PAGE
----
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Facts on the Internet

A bit off topic, but … maybe not….

  • Familiar (Mis)Quotation, by Hollis Robbins, Inside Higher Ed. (April 8, 2011)

    Every academic by now knows the routine. You come across a pithy quote by a famous author that doesn’t sound quite right. No source text is given. A general web search yields ten pages of links to self-help sites or quote-a-day webpages. A Google Books or Google Scholar search will offer links to published self-help books or articles going back to the 1980s. None of the sites will offer a full citation or even gesture toward a source text. You sadly conclude that the quote is bogus. Such is academic life in the age of the search engine.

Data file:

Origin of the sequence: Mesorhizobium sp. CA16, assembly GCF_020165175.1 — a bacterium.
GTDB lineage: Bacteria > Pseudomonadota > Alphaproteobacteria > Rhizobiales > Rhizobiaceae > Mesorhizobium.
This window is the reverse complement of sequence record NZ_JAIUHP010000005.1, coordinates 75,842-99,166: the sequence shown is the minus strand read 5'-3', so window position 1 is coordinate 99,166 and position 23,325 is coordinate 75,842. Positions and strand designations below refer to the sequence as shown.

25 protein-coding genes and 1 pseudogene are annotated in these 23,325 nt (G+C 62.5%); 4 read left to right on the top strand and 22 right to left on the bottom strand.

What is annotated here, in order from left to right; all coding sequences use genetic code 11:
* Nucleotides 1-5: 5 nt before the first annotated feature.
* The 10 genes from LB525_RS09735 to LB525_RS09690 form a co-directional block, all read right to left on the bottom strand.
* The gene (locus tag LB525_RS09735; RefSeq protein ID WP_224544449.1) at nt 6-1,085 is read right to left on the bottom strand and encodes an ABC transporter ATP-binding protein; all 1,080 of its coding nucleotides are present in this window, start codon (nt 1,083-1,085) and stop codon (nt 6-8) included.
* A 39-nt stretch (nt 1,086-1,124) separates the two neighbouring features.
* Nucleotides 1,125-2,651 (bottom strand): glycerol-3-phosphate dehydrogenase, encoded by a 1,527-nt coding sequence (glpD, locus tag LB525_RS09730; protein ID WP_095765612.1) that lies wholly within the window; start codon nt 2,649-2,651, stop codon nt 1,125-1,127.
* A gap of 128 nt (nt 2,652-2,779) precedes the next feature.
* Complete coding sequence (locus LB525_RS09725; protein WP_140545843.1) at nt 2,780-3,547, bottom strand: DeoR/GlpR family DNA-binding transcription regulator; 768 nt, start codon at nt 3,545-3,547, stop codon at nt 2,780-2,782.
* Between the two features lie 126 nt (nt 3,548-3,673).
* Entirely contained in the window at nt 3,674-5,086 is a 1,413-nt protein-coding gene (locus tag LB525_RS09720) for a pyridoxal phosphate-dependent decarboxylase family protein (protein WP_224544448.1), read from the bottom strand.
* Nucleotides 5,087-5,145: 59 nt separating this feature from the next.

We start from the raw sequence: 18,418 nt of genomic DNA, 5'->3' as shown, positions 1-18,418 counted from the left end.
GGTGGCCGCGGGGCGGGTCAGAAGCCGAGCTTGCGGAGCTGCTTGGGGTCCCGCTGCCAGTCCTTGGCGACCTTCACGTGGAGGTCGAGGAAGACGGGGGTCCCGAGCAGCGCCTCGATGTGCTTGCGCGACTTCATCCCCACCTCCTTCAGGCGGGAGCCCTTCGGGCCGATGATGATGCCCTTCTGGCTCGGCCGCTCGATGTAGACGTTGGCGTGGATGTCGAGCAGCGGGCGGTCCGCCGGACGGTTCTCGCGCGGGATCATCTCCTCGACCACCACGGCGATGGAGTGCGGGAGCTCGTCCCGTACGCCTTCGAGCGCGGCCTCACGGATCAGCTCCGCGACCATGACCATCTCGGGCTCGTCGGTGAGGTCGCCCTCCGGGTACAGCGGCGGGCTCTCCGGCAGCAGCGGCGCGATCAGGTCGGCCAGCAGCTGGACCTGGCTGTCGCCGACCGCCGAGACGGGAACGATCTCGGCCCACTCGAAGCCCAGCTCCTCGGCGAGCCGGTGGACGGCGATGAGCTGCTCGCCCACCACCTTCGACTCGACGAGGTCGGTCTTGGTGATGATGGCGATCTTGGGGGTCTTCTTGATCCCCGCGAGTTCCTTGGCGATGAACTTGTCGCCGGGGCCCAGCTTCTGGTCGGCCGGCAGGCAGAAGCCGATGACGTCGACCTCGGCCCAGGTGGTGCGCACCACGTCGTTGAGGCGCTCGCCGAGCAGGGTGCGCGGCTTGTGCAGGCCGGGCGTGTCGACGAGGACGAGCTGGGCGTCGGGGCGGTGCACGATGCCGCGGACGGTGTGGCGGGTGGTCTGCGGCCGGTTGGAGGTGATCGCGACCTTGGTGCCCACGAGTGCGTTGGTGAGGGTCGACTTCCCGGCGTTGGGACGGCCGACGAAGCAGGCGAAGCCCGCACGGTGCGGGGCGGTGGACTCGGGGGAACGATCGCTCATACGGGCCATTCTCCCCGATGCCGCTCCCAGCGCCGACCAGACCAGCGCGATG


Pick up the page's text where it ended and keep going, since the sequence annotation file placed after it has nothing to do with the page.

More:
• Have You Hugged a Fact Checker Today?, By Andrew Furman, Chronicle of Higher Education “The Chronicle Review,” (April 3, 2011) [subscription required].

    A talented, trained fleet of fact checkers has probably never been more crucial to our writing and reading culture than it is now, in our post-James Frey, Jayson Blair, Stephen Glass, and Margaret B. Jones era, in our Internet age so drenched with specious information that it sometimes pollutes even our best intentions.

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